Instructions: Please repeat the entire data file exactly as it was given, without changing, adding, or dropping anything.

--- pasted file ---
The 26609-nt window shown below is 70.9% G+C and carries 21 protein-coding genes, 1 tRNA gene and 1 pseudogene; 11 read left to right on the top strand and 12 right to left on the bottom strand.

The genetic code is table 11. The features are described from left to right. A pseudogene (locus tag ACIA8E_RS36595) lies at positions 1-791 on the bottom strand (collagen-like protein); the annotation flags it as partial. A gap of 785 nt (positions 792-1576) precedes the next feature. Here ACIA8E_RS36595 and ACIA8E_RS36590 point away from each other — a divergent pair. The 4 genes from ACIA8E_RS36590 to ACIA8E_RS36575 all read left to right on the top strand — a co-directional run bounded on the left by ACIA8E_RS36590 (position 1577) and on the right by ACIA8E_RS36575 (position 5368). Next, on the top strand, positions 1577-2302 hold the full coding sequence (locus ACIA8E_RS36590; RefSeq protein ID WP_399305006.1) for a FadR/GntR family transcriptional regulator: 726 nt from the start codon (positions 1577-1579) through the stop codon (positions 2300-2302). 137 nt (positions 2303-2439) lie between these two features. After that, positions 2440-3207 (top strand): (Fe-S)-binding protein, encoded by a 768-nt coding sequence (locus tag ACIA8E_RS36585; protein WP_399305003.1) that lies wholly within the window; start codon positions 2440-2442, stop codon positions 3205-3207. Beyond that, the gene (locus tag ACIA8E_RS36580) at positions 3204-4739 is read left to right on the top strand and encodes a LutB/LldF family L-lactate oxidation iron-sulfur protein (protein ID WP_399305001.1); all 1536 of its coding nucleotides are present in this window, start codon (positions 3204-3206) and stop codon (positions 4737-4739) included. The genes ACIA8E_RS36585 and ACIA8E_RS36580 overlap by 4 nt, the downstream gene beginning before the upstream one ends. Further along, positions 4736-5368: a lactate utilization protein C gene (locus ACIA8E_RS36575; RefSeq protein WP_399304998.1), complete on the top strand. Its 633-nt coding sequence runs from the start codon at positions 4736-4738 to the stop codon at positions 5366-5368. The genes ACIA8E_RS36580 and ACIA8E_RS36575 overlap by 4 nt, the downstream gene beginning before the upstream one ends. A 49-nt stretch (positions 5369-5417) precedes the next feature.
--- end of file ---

The 26609-nt window shown below is 70.9% G+C and carries 21 protein-coding genes, 1 tRNA gene and 1 pseudogene; 11 read left to right on the top strand and 12 right to left on the bottom strand.

The genetic code is table 11. The features are described from left to right. A pseudogene (locus tag ACIA8E_RS36595) lies at positions 1-791 on the bottom strand (collagen-like protein); the annotation flags it as partial. A gap of 785 nt (positions 792-1576) precedes the next feature. Here ACIA8E_RS36595 and ACIA8E_RS36590 point away from each other — a divergent pair. The 4 genes from ACIA8E_RS36590 to ACIA8E_RS36575 all read left to right on the top strand — a co-directional run bounded on the left by ACIA8E_RS36590 (position 1577) and on the right by ACIA8E_RS36575 (position 5368). Next, on the top strand, positions 1577-2302 hold the full coding sequence (locus ACIA8E_RS36590; RefSeq protein ID WP_399305006.1) for a FadR/GntR family transcriptional regulator: 726 nt from the start codon (positions 1577-1579) through the stop codon (positions 2300-2302). 137 nt (positions 2303-2439) lie between these two features. After that, positions 2440-3207 (top strand): (Fe-S)-binding protein, encoded by a 768-nt coding sequence (locus tag ACIA8E_RS36585; protein WP_399305003.1) that lies wholly within the window; start codon positions 2440-2442, stop codon positions 3205-3207. Beyond that, the gene (locus tag ACIA8E_RS36580) at positions 3204-4739 is read left to right on the top strand and encodes a LutB/LldF family L-lactate oxidation iron-sulfur protein (protein ID WP_399305001.1); all 1536 of its coding nucleotides are present in this window, start codon (positions 3204-3206) and stop codon (positions 4737-4739) included. The genes ACIA8E_RS36585 and ACIA8E_RS36580 overlap by 4 nt, the downstream gene beginning before the upstream one ends. Further along, positions 4736-5368: a lactate utilization protein C gene (locus ACIA8E_RS36575; RefSeq protein WP_399304998.1), complete on the top strand. Its 633-nt coding sequence runs from the start codon at positions 4736-4738 to the stop codon at positions 5366-5368. The genes ACIA8E_RS36580 and ACIA8E_RS36575 overlap by 4 nt, the downstream gene beginning before the upstream one ends. A 49-nt stretch (positions 5369-5417) precedes the next feature.